report

Q. R. Markham's Creative Plagiarism

I pride myself in giving credit where credit is due. No matter how I feel about someone, I do give credit, but...there are times that not even that is enough to exonerate someone. Q.R. Markham is one such man.

Who is Q.R. Markham to Think He Can Deceive Us?

Have you heard of Q.R. Markham? Many haven’t. He was caught plagiarizing with his first ever novel. He didn’t have time to make a name for himself in high circles. He was caught in no time once his book hit the shelves. The audacity!

Who does he think he is? Someone who arrogantly thought they could get away with it. And he almost did.

Source

The Unveiled Secret

His book, Assassin's Secret, went through an editor, a publisher, and several reviewers before the secret was unveiled. How plagiarized was it? According to one website, here are the comparisons between Markham’s book and one of James Bamfords’ called Body of Secrets: Anatomy of the Ultra-Secret National Security Agency” (http://www.edrants.com/q-r-markham-plagiarist/)

Markham, Page 13: “His step had an unusual silence to it. It was late morning in October of the year 1968 and the warm, still air had turned heavy with moisture, causing others in the long hallway to walk with a slow shuffle, a sort of somber march.”

Taken from Page 1 of James Bamford’s Body of Secrets: Anatomy of the Ultra-Secret National Security Agency: “His step had an unusual urgency to it. Not fast, but anxious, like a child heading out to recess who had been warned not to run. It was late morning and the warm, still air had turned heavy with moisture, causing others on the long hallway to walk with a slow shuffle, a sort of somber march.”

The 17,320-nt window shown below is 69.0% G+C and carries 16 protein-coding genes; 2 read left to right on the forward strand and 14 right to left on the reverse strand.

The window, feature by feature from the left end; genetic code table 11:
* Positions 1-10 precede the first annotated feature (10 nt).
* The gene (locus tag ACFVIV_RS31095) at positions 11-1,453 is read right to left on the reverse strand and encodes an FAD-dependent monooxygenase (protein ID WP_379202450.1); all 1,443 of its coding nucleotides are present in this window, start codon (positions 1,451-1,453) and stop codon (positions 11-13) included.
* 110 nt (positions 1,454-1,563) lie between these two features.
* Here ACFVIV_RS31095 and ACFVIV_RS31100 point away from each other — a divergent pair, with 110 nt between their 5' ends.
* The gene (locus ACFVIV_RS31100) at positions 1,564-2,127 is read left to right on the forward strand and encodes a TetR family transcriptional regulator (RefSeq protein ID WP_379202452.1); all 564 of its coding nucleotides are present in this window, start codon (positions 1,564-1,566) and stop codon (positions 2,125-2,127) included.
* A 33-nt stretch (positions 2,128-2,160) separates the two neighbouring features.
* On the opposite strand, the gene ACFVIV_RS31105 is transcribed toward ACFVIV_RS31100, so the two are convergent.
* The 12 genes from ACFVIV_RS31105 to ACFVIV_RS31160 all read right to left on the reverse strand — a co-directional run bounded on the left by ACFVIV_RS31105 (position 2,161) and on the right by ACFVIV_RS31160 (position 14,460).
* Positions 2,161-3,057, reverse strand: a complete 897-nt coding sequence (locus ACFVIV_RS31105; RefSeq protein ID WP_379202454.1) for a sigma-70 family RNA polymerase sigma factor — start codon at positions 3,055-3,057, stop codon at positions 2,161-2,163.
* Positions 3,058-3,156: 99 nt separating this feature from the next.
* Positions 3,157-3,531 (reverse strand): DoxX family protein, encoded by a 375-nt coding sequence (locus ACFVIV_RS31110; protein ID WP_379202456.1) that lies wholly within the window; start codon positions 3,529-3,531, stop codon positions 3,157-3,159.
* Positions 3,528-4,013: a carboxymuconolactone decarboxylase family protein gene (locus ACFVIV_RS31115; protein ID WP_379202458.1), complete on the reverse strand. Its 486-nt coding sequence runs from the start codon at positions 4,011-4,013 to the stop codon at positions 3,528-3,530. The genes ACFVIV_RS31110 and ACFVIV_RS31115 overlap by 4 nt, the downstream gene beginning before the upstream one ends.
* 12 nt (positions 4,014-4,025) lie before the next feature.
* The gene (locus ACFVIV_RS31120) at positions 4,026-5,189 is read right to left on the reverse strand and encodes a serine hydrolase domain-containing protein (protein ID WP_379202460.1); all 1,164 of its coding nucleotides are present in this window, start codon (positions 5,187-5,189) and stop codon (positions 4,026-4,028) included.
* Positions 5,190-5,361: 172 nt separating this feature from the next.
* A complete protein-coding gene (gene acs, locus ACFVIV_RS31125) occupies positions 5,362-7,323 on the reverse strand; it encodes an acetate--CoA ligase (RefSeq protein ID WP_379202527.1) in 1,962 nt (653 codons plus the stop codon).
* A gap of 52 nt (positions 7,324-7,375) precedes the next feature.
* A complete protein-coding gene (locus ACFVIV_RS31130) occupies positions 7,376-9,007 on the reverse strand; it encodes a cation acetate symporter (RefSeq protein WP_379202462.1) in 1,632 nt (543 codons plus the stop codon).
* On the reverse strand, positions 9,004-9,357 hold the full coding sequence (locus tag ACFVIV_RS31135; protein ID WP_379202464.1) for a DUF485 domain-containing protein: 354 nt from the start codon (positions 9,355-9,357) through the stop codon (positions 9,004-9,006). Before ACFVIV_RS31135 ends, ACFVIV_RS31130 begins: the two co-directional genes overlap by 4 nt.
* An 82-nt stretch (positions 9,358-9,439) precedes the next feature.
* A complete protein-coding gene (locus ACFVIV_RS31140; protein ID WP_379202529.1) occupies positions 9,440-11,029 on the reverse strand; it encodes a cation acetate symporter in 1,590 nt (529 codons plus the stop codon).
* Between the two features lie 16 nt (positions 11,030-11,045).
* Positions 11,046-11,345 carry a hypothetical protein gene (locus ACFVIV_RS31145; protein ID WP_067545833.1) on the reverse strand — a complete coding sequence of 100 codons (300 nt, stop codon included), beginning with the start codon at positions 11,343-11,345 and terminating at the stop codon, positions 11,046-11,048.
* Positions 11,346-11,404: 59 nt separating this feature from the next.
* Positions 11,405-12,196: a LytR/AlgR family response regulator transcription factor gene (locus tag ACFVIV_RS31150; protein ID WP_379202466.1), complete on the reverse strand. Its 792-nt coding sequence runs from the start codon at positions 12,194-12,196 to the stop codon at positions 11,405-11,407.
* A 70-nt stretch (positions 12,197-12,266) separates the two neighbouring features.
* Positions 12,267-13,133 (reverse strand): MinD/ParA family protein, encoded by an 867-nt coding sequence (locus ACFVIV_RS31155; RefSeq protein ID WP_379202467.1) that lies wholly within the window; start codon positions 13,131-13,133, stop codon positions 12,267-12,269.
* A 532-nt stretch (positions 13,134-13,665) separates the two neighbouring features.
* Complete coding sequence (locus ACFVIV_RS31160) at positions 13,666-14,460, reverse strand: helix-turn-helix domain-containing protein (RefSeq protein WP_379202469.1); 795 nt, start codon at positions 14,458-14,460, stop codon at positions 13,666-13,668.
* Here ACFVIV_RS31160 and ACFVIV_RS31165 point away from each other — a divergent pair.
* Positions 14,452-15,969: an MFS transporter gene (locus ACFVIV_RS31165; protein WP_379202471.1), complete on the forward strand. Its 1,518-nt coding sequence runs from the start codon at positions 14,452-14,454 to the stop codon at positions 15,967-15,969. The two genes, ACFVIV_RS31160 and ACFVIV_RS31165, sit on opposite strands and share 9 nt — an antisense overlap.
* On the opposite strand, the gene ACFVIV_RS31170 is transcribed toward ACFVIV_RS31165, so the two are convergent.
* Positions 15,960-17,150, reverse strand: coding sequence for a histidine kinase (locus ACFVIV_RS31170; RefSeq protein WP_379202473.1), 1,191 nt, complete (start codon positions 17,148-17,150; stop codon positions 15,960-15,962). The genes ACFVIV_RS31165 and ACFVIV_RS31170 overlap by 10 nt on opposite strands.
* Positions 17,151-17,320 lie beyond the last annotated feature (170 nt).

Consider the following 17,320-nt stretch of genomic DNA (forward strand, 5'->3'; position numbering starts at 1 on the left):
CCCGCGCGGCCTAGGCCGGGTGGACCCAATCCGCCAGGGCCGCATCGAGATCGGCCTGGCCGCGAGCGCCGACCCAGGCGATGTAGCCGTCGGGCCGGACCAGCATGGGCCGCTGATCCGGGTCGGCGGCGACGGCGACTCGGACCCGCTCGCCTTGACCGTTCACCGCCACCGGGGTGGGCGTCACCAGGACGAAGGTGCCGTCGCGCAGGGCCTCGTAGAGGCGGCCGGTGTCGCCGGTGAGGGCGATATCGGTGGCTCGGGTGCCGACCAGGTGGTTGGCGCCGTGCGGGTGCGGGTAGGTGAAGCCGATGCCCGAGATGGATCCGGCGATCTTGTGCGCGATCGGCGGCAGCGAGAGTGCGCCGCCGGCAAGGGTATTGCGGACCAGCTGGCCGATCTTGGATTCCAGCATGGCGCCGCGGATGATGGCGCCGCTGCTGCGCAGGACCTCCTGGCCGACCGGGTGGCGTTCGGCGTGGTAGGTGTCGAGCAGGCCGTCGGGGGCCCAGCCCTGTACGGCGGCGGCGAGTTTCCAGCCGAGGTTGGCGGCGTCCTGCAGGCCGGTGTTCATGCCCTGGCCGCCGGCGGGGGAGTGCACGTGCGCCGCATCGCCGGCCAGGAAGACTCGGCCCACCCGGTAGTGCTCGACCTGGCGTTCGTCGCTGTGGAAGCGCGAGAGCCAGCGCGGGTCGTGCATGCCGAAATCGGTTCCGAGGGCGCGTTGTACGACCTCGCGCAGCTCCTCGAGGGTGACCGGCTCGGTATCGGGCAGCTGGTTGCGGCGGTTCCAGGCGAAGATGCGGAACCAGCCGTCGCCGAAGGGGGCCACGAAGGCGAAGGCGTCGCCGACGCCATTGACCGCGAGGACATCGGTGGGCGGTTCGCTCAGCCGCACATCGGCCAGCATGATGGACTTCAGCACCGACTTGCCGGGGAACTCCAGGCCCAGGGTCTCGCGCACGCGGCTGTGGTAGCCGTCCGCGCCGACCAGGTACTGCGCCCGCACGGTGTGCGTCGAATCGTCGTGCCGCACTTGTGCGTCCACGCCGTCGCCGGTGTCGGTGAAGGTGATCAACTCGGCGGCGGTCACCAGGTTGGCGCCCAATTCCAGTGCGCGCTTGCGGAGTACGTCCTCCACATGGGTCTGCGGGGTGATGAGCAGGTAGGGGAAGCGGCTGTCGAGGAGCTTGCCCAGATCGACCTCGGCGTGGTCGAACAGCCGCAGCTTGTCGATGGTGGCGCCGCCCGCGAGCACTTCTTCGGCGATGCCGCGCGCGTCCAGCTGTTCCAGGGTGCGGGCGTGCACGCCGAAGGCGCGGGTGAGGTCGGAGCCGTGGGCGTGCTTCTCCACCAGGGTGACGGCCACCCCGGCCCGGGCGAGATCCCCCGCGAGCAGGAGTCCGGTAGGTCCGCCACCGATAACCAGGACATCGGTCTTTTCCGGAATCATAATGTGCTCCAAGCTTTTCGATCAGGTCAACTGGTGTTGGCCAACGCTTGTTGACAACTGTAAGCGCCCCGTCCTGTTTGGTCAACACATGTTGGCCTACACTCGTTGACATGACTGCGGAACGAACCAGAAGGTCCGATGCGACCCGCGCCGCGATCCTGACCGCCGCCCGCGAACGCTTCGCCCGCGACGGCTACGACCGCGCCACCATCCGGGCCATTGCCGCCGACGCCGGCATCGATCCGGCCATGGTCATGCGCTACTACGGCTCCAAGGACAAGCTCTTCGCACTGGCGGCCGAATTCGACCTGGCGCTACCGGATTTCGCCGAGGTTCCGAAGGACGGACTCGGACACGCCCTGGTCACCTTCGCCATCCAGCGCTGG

A little too similar if you ask me. This was just one example of dozens found on the site the author pieced together. Markham’s work has been described as a “pastiche or collage, rather than a “novel,” as we properly understand the word.” (http://www.newyorker.com/books/ page-turner/q-r-markhams-plagiarism-puzzle) He pulled pieces from numerous books and put them together in a unique and sadly creative method to develop his own story. But how did he expect to get away with it especially since some of the material he stole was from popular books and authors? That’s something interesting to explore.

Source

Why Wasn't It Caught?

Going through a major publishing house, you’d have thought that the stolen passages would have been noticed. Even reviewers who praised his book have wondered how it got by them. Yes, they felt the book was familiar but they were looking more at style and commenting how it related to certain books that ruled the genre he was writing in. Well...he was stealing from them so yes his book would be very similar. But by patching multiple works together he gave a literary curtain over his work that allowed the similarities to come through but not the details at least to those who were not cult followers.